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WHAT WORKS IN EDUCATION The George Lucas Educational Foundation
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When Celebrities Fall Short as Role Models

Betty Ray

Director of Programming and Innovation

First, on Saturday evening's live broadcast of the U.S. Open tennis championships, we saw superstar Serena Williams throw an obscenity-filled tantrum that ultimately cost her the match.

Then, the following evening, at the MTV Video Music Awards, a reportedly drunken Kanye West grabbed the microphone away from 19-year-old winner Taylor Swift and told the world that he thought singer Beyonce should have been the winner. Beyonce came through later and invited Taylor back to make her speech, but the thunder had been stolen.

Then we have South Carolina congressman Joe Wilson, whose "You lie!" outburst during President Obama's health care speech last week was so incendiary that it inspired about 25,000 people to donate over $900,000 to his opponent, Rob Miller.

And earlier this year, one of America's most beloved athletes, Olympic champion swimmer Michael Phelps, was caught smoking pot.

All these folks have since apologized to some degree or another. Joe Wilson apologized to Obama but refuses to say anymore. Serena Williams apologized to everyone -- more than once. Kanye West apologized via his blog, and it got so many hits that it crashed the server. He later went on to Jay Leno's show -- a latter-day celebrity confessional -- to deliver his mea culpas in front of a live audience. Phelps issued a statement apologizing for his "behavior which was regrettable and demonstrated bad judgment."

We live in a world where boorish behavior is captured and amplified and discussed ad nauseam, particularly when the boors are our heroes, celebrities, and elected officials. Then, the handlers issue an apology, and all is forgotten. Of course, this is not new -- John McEnroe was a brat on the tennis court in the 1980s, Hugh Grant hooked up with a prostitute, and Washington, DC, mayor Marion Berry was busted with cocaine. And then -- like now -- you only need an apology or two, and life proceeds apace.

All this would just be media noise if these people weren't such role models for our kids.

We were chatting about this here at the Edutopia home office today and wondering how teachers manage these types of media viruses, as writer Douglas Rushkoff once described these loud eruptions of celebrity misconduct. Do you embrace them, talk about them, invite discussion? Or do you ignore and move on? One could easily spend an entire school year with this stuff!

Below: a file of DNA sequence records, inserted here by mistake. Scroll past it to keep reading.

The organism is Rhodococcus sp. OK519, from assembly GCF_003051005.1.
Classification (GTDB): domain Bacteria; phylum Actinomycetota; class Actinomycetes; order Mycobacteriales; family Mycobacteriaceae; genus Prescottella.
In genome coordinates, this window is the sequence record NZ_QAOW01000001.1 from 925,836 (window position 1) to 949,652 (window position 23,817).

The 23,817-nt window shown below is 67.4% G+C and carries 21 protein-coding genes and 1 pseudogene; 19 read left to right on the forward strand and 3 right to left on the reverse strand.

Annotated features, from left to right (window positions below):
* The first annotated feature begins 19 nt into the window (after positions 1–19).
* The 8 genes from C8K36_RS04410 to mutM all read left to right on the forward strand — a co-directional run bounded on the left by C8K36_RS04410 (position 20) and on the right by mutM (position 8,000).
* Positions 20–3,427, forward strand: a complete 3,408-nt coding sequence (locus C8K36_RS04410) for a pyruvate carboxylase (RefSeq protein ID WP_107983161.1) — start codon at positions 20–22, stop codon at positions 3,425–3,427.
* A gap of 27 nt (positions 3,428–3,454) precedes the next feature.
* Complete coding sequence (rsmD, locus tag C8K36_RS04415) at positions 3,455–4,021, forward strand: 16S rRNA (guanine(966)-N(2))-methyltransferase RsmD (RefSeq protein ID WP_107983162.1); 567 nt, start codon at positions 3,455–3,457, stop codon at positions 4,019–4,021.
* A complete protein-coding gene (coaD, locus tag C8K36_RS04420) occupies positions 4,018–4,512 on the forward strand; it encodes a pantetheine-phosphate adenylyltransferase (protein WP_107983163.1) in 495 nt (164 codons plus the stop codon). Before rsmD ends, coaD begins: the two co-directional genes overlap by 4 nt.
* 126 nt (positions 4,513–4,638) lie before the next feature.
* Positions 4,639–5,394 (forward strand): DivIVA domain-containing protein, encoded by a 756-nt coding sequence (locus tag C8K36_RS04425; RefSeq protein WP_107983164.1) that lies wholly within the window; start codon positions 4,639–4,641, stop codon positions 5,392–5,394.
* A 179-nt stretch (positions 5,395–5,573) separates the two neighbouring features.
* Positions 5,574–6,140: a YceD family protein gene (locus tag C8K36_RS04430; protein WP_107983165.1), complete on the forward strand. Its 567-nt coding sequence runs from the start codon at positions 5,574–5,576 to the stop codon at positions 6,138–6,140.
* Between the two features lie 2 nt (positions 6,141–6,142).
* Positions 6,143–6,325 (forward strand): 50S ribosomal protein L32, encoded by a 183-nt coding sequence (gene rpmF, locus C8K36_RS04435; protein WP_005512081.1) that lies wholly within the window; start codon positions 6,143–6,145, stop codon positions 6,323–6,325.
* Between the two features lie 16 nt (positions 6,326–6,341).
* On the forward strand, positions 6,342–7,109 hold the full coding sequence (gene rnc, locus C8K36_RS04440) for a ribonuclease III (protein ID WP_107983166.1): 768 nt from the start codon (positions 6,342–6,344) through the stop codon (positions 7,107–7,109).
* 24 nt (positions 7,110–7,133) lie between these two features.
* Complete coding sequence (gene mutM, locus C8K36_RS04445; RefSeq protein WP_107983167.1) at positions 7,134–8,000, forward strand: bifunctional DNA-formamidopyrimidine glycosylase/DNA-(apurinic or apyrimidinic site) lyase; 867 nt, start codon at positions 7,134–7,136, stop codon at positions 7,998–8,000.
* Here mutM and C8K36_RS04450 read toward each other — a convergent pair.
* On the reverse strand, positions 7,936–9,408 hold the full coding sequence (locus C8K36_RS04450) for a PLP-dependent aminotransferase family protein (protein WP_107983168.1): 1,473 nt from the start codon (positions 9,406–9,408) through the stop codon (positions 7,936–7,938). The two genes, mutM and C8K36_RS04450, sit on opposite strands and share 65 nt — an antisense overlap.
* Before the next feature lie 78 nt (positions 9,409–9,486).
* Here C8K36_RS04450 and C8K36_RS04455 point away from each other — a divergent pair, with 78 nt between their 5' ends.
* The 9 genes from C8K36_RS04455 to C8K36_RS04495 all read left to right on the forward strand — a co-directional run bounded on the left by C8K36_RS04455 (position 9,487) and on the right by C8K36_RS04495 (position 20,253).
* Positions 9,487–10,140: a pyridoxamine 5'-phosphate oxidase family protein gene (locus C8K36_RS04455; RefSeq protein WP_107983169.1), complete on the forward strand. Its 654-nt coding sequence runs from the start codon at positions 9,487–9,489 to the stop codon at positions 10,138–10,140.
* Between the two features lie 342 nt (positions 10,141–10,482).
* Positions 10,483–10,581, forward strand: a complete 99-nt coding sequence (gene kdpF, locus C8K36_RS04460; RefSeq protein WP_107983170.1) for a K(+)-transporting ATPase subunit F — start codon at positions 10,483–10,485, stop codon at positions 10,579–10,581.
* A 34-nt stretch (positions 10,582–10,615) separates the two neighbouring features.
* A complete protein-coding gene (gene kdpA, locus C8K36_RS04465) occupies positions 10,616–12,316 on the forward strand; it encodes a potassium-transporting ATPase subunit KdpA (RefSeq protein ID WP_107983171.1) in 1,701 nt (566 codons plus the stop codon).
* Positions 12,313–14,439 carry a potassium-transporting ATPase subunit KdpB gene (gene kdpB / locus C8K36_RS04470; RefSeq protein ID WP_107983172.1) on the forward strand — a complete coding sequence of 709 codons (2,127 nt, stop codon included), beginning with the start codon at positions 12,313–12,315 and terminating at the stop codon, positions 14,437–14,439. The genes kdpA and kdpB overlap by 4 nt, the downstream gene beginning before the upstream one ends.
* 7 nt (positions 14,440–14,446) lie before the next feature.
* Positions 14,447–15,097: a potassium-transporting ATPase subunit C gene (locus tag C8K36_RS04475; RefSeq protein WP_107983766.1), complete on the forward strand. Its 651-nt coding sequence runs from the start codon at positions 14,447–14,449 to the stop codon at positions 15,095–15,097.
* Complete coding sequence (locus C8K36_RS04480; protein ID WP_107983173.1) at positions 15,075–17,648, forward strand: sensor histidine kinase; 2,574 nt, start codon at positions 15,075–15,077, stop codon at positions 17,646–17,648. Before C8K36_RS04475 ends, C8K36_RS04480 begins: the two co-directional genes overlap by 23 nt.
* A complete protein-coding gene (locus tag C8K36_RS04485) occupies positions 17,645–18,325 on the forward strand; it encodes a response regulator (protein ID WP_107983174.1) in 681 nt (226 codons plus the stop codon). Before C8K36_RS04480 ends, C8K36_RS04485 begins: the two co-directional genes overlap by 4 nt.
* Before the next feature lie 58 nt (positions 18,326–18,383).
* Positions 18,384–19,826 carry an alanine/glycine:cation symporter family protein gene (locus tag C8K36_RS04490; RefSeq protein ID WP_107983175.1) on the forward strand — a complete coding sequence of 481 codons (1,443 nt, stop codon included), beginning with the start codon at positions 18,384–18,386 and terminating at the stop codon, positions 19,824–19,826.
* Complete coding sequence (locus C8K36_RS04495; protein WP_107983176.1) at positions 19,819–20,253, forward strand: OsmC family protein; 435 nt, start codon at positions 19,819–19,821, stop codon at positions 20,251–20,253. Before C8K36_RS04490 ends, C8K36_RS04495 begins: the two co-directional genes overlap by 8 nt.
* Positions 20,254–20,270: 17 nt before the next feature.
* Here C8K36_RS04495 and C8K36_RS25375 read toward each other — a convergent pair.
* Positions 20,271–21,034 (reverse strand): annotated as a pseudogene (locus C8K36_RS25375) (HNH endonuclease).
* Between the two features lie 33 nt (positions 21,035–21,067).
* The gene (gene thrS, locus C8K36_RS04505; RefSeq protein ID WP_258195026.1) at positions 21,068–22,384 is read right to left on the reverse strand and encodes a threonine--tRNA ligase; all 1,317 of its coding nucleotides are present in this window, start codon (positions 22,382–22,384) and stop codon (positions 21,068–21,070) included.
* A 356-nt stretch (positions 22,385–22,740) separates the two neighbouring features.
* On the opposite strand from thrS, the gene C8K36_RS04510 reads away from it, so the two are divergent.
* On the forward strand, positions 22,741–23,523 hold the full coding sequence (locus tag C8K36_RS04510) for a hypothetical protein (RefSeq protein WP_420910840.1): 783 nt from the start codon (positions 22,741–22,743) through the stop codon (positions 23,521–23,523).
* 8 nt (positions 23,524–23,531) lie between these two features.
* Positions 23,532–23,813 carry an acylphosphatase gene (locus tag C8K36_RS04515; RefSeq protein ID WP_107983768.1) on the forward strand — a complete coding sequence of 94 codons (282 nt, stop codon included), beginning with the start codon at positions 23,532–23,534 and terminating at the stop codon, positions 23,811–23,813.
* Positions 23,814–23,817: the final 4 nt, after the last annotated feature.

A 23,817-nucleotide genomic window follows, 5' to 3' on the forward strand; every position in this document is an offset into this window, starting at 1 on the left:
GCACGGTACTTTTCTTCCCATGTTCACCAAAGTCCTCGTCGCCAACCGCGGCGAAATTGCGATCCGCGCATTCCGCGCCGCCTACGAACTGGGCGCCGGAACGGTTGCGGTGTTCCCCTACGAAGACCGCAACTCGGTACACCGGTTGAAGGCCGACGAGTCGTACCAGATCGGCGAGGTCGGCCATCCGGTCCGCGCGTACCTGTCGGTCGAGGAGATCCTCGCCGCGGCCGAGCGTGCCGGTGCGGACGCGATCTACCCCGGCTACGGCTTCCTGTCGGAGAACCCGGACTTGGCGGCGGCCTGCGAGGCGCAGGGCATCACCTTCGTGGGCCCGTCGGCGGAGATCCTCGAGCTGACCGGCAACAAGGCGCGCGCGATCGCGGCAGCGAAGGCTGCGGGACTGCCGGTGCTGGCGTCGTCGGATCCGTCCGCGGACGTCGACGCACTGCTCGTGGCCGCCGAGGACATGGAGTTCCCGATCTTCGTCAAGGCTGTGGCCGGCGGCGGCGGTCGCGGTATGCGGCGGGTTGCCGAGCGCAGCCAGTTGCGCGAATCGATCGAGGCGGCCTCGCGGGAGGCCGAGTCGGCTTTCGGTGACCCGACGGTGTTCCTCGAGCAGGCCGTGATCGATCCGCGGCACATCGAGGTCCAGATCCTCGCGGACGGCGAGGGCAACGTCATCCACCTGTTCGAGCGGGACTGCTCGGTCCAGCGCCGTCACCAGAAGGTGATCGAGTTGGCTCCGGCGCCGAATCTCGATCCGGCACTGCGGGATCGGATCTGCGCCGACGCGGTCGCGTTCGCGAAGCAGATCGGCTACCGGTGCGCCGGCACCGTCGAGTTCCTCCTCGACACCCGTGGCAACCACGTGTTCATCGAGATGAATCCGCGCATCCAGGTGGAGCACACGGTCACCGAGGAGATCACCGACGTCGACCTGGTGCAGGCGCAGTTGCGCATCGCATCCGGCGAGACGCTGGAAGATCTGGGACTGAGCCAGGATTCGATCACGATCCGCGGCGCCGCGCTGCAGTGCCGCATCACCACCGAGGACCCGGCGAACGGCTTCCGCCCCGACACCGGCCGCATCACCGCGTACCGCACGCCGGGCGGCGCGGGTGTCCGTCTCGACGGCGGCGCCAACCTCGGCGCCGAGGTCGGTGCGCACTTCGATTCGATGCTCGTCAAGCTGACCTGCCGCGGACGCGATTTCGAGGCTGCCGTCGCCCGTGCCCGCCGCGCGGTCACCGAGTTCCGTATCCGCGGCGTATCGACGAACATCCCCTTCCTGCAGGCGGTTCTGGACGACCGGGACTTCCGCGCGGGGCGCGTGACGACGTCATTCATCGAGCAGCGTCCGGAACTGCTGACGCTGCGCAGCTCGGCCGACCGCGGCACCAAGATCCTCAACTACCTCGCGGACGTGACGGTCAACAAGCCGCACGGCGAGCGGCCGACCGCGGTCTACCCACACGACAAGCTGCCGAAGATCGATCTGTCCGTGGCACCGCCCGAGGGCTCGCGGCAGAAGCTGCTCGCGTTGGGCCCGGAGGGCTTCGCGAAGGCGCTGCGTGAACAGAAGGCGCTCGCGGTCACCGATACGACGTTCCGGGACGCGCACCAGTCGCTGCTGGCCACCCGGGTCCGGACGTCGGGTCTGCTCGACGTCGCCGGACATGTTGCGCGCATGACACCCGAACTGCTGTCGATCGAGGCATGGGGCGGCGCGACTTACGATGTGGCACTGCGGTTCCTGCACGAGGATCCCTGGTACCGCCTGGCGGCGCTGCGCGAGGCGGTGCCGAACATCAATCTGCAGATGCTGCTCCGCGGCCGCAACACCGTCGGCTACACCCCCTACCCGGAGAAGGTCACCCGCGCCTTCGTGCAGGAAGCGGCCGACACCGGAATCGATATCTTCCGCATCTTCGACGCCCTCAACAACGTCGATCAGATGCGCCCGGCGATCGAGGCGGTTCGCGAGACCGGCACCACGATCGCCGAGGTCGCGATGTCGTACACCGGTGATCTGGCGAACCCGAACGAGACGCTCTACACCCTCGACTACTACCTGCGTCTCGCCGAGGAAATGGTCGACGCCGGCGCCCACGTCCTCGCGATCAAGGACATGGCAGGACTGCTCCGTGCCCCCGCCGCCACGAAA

Betty Ray

Director of Programming and Innovation

Comments (11)Sign in or register to postSubscribe to comments via RSS

Tamas Lorincz's picture
Anonymous (not verified)

Sad state of affairs as you say.
We live in a world where even the BBC is more concerned with the gender of a South African runner than the GFC (Global Financial Crisis).
English Language Teaching coursebooks have a ratio of at least celebrity per unit, they start reminding you of tabloids.
Depressing. In the 90s there was no coursebook for young adults without a picture of Leonardo DiCaprio or Madonna.
Talk show hosts and reality show stars are banging on the classroom doors demanding to be let in. Many of us, in the name of being relevant, up-beat and wanting to encourage communication welcome them in, thus endorsing the culture of the uncultured.
To me, the blatant tabloidisation of our everyday thoughts and actions is the most frightening tendency in the modern world today. It makes us lazy to think, we search for easy topics to talk about, simplifies our moral and ethical judgments.
Teachers, especially when trying to teach English as a foreign language find themselves between rock and a hard place when trying to engage students in conversation without ending up talking about the latest celebrity scandal.
It's especially tricky here in the Middle East where every scandal is used to highlight the decadence and stupidity of western democracies.
They also make teachers lazy. "Oh, I don't need to worry about preparing for my class, we'll just talk about Serena for a while-job done."
Many of us try to find other, more meaningful ways to encourage real communication but it's a constant struggle and many a times we have to admit defeat.

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